Journal Article

On the supernova heating of the intergalactic medium

Andrey V. Kravtsov and Gustavo Yepes

in Monthly Notices of the Royal Astronomical Society

Published on behalf of The Royal Astronomical Society

Volume 318, issue 1, pages 227-238
Published in print October 2000 | ISSN: 0035-8711
Published online October 2000 | e-ISSN: 1365-2966 | DOI: https://dx.doi.org/10.1046/j.1365-8711.2000.03771.x

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We present estimates of the energy input from supernovae (SNe) into the intergalactic medium using (i) recent measurements of Si and Fe abundances in the intracluster medium (ICM), and (ii) self-consistent gasdynamical simulations that include processes of cooling, star formation, SNe feedback and a multiphase model of the interstellar medium. We estimate the energy input from observed abundances using two different assumptions: (i) spatial uniformity of metal abundances in the ICM, and (ii) radial abundance gradients. We show that these two cases lead to energy input estimates which are different by an order of magnitude, highlighting a need for observational data on large-scale abundance gradients in clusters. Our analysis indicates that the SNe energy input can be important for the heating of the entire ICM (providing energy of ∼1 keV per particle) only if the ICM abundances are uniform and the efficiency of the gas heating by SN explosions is close to 100 per cent (εSN≈1, implying that all of the initial kinetic energy of the explosion goes into heating of the ICM).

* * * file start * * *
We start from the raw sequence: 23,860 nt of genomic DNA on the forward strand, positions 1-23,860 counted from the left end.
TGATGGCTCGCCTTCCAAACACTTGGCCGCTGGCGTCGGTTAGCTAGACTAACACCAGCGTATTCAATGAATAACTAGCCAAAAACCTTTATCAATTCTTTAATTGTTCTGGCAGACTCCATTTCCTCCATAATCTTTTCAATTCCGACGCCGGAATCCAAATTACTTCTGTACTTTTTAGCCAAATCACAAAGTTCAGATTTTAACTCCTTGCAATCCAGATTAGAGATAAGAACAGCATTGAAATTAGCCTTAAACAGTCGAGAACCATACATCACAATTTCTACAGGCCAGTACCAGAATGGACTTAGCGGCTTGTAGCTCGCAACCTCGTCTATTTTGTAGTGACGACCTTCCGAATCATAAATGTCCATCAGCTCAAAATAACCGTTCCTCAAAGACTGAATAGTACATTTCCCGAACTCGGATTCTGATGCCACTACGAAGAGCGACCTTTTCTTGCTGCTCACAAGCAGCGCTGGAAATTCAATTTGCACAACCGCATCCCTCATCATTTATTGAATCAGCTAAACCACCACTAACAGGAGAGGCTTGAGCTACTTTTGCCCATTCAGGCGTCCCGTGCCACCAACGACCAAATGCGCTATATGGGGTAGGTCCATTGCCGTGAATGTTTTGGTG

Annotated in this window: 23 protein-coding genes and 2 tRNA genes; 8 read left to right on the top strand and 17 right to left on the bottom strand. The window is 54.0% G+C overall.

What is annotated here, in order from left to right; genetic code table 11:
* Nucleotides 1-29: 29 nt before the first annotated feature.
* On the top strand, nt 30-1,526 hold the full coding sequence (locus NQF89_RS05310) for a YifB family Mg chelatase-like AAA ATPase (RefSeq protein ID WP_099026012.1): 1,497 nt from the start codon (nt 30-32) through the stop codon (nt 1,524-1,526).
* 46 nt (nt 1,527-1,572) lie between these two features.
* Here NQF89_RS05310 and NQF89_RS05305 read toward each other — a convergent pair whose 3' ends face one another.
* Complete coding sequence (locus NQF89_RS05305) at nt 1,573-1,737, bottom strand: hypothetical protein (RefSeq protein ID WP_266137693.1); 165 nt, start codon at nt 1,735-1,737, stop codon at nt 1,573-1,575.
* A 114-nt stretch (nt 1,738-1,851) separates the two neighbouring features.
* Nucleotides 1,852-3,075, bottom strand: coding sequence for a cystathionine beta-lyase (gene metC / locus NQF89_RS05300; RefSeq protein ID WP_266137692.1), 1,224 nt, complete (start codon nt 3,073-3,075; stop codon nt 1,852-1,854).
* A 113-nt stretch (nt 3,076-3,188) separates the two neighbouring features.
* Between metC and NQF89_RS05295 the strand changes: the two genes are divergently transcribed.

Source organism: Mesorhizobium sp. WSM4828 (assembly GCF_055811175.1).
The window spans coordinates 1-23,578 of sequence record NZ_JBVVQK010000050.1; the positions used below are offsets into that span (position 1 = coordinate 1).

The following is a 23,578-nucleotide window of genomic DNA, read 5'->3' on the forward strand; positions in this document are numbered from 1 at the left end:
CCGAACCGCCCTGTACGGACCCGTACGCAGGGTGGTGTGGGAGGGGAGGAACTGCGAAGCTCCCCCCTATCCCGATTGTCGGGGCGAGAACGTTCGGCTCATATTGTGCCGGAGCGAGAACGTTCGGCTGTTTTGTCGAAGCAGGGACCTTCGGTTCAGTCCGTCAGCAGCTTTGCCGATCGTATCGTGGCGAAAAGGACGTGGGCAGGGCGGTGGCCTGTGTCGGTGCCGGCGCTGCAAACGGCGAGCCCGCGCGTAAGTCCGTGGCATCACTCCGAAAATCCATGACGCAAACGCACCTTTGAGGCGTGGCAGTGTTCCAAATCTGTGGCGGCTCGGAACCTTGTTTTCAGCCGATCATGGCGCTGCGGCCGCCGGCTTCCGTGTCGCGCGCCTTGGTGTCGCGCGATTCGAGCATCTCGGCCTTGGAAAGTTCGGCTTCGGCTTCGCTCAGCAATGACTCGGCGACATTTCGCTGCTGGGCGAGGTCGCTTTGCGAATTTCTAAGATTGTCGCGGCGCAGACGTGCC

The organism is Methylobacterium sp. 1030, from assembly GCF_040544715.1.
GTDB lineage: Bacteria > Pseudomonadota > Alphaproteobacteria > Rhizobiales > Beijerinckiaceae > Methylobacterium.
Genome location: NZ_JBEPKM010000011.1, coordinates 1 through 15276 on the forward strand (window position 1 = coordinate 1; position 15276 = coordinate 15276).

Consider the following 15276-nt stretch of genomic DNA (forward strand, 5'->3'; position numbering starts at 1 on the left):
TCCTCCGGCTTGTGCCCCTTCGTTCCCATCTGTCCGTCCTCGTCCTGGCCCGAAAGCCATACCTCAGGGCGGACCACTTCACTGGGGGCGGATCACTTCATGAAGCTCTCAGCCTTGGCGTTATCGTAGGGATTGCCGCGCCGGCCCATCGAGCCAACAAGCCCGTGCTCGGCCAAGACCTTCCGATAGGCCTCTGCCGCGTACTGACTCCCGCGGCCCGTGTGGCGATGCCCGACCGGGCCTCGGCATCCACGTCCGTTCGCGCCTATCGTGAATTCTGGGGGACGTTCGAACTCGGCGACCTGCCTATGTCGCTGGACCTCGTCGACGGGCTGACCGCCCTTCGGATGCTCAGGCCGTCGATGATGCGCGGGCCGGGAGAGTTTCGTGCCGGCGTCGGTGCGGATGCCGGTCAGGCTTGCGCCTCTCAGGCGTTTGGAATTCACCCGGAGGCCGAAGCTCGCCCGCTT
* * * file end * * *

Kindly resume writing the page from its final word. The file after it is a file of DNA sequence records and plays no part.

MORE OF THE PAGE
The SNe energy input estimate made using simulations of galaxy formation is consistent with the above results derived from observed abundances, provided that large-scale radial abundance gradients exist in clusters. For the cluster AWM7, in which such a gradient has been observed, the energy input estimated using observed metal abundances is ∼0.01 and ∼0.1 keV per particle for εSN=0.1 and εSN=1, respectively. These estimates fall far short of the required energy injection of ∼0.5–3 keV per particle that appears to be needed to bring models of cluster formation into agreement with observations. Therefore our results indicate that, unless the most favourable conditions are met, SNe alone are unlikely to provide sufficient energy input and need to be supplemented or even substituted by some other heating process(es).

Keywords: supernovae: general; galaxies: clusters: general; intergalactic medium

Journal Article.  9648 words.  Illustrated.

Subjects: Astronomy and Astrophysics